First Meals of Dead Romance

I have never had trouble remembering the first meal that I ate with a lover, until now.  Usually, I would daydream about it and plan each flavour to please them.  The nerves of the day of that first date would go into a mental tickover of purchasing, timing, expertise needed and results hoped for.  

I would not cook always to dazzle, but certainly to impress.  Like the little black dress that draws attention to the woman wearing it by its well-cut unobtrusiveness, the first meal of a courtship should linger at the edges of the memory.  Dinner should be well-executed enough to speak of your competence and flair – to sing of it, even – but it should neither take all the attention away from the spark between the two of you nor be so large and heavy that you have no appetite for anything more. 

For one long-haired academic, twitching always with thinking-energy, not overly concerned with the subtleties of palate but appreciative of a solid meal, I put together home-made hamburgers.  He had called almost by accident asking for a couch to stay on in my city, post-seminar, that same evening.  In the open air of the eastbound platforms at Whitechapel, I assented down the phone and looked at myself, smart-clad from a meeting I’d been attending.  Dinner would need to be thrown together, form a decent backdrop to a promising evening.  When I got home I rolled up the sleeves of my chic little cardigan and, earrings bobbing and glass of wine at hand, conjured up the burgers.  Like my mother used to do when we were children, I squeezed ground beef through my fingers and added finely chopped onion and as many fresh herbs as the mix would bear.  The squat, fat patties went on some tinfoil under the grill and I sliced tomato, red onion and avocado.  ‘I don’t think I’ve ever had home-made hamburgers before’ said my friend, in his handsome little Cambridge accent.  The first bottle of wine accompanied the burgers – just as badly, but enjoyably, as my friend and I accompanied each other, as it turned out.  The second bottle came with no such excuse, but was only opened to loosen the words from our mouths.


For one girl, smooth-haired and round-nosed, I purloined the expensive smoked scallops my flatmates had bought for Christmas before they went off to visit family.  They were almost out of date anyway, I reasoned.  The pumpkin and chorizo soup I followed them with was less impressive: I choose to remember, instead, the way she slipped each translucent, sea-perfumed slice of muscle into her mouth, chasing it with a sip of single malt.  I remember also the way she sat on my bed as I stood, a little blustering and overwhelmed, and how she spread her skirt out enough for me to see two black stripes of stocking top, two touchable sweeps of thigh and, dead centre, knickers in so cheery and bright a pattern, I couldn’t be intimidated.  Dumbstruck, yes, but not intimidated.  Later, we propped ourselves up on my old pink eiderdown, drinking sloe gin from little brandy snifters and fancying ourselves 1920s heroines of some silent film. 


One man took me to Rules.  He requested the table which would give me the fullest view of their mural of Margaret Thatcher.  I rewarded this only with a raised eyebrow.  He had grouse, I had pigeon.  The vegetable sides came as purees, served in tiny silver salvers.  At his flat, we discovered in a fit of giggles that my maroon evening dress blended perfectly into the colour of his bedsheets, so it looked as though my torso were camouflaged with only my head and shoulders emerging.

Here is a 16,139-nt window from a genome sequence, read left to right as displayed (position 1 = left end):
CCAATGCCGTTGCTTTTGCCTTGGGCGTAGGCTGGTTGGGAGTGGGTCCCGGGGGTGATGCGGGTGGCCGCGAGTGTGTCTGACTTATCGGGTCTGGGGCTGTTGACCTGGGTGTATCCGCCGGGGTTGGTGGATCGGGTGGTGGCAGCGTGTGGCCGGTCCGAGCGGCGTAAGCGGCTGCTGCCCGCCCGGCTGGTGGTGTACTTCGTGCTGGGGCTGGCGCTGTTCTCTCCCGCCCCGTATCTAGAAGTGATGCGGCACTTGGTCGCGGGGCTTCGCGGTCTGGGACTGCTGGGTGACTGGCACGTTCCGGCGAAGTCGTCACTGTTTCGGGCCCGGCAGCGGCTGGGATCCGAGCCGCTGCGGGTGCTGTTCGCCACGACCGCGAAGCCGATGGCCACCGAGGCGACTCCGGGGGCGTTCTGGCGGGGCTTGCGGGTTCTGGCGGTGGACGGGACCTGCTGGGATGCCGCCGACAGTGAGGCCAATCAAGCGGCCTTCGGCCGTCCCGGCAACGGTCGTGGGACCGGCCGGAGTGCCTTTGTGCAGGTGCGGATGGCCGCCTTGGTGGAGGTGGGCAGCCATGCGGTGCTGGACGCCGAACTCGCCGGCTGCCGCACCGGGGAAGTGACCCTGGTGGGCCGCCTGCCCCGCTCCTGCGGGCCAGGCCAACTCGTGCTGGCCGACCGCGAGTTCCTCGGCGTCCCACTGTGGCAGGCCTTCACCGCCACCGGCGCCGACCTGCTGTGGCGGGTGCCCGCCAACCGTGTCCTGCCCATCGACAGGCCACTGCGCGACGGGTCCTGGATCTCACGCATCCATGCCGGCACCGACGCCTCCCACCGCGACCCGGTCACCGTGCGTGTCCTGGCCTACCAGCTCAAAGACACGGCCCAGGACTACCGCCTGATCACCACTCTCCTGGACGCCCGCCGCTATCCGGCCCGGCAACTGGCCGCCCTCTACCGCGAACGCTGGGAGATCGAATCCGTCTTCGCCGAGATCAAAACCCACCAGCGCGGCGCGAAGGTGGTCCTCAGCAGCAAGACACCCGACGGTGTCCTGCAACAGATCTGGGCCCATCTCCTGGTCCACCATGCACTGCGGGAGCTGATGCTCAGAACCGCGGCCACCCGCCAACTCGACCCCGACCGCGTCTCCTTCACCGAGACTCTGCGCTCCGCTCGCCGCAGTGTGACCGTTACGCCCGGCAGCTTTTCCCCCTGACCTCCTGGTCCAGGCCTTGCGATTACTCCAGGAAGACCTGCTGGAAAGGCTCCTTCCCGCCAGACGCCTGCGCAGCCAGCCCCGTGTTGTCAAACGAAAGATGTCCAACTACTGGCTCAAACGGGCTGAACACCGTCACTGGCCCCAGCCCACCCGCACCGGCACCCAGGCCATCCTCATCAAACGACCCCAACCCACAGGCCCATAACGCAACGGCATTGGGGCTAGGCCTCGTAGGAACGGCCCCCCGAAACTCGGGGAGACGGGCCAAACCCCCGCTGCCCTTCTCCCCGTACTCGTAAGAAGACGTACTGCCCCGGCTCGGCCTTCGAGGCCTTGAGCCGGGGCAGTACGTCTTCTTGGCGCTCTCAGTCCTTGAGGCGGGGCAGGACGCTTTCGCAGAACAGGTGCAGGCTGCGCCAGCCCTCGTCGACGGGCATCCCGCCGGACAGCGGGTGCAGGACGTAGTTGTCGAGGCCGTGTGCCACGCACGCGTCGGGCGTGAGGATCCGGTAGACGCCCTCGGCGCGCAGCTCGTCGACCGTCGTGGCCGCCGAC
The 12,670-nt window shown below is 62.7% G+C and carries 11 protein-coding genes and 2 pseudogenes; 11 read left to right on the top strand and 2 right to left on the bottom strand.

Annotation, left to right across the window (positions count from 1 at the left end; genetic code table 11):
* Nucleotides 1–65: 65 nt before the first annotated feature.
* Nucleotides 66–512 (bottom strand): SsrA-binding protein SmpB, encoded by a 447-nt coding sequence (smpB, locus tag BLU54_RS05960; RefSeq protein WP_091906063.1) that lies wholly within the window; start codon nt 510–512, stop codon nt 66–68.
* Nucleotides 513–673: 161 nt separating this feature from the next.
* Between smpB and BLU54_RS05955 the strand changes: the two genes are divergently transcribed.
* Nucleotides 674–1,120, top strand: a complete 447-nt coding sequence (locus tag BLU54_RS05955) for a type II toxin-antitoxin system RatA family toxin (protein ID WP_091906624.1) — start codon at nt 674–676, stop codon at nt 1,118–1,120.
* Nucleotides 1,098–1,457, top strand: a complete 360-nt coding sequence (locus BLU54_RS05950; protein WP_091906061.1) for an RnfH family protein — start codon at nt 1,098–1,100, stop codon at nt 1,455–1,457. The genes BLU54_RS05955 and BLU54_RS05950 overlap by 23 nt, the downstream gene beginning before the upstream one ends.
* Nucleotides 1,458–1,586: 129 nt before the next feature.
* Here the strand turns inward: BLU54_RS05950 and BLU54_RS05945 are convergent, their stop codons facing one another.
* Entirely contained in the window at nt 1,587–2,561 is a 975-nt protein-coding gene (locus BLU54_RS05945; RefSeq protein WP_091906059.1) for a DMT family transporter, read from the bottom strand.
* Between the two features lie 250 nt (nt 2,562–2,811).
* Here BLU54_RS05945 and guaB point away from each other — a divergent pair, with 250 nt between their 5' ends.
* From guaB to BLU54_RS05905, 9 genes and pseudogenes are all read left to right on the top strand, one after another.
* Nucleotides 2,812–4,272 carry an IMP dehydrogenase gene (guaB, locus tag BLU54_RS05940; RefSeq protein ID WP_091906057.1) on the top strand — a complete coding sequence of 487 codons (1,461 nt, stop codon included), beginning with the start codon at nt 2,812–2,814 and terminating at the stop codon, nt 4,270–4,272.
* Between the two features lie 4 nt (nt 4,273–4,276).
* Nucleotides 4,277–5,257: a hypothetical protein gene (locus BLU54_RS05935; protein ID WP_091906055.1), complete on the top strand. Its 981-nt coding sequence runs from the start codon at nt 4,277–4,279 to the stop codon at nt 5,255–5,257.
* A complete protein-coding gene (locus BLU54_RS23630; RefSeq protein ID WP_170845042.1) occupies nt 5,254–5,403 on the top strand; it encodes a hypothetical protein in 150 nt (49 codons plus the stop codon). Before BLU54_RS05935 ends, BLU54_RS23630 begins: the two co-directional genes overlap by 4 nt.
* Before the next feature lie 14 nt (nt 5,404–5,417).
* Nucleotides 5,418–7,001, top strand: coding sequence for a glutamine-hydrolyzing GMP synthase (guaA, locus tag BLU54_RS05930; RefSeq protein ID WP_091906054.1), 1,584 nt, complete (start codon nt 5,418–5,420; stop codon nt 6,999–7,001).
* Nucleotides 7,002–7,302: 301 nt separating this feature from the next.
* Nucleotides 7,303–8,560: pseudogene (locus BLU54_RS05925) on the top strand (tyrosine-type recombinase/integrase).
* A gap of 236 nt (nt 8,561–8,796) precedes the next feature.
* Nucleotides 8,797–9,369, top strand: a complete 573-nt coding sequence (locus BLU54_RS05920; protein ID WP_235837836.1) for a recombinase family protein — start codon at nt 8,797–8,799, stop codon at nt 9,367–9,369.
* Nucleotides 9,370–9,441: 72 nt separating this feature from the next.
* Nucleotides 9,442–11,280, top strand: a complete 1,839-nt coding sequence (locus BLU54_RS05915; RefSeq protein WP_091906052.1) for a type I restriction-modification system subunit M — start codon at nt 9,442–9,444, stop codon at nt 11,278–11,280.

For one man, I cooked lamb chops in a mushroom broth on my sad, solid-state cooker ring for four hours until the meat fell off the bones and he fell into my bed.  But that is a less good story than the second meal I made for him: determined to outdo myself, determined to give us a meal worth talking about, I raided the grand Victorian cemetery near my house for nettles.  It was spring, about this time three years ago, and the nettle tops were sweet and tender with a sting that was easily massaged away (rather like me, in fact!  If you plunge me into boiling water for a minute, I lose all my harshness.)  Cashews from the food co-op, pecorino brought by a friend visiting from Rome and a great long slurp of olive oil, then half a patient hour at the blender, and I had nettle pesto fit to feed a king.  I steamed some chicken thighs and arrayed them over lovely, peely-skinned Jersey new potatoes, and dolloped my pesto on top in pale green stripes.  ‘This meal is made from the phosphates of dead people’ I told him, rather ghoulishly.  Maybe I will make him nettle pesto again this year.  It’s our third not-our-anniversary as loving, injoke-getting, favour-doing, beer-sharing exes.   


Yet the one man I cannot remember cooking for is the one who liked food most, and with whom I spoke most about food.  I cannot recall what it was I made for him, at first.  I can tell you that last night we ate steamed salmon fillets,  crushed potatoes and leeks made interesting with caramelised onions, sunflower seeds, cream cheese and white wine.  I can tell you that we went upstairs with a bottle of wine and had an affectionate, sensible discussion of how much easier it would be to just be friends.  I can tell you that we parted smiling, with plans to go eat crispy duck sometime soon, and I walked him to the bus stop and watched his bus out of sight.  But from round the corner, so he wouldn’t notice me doing so.

Published in: on January 24, 2012 at 12:45 am  Leave a Comment  

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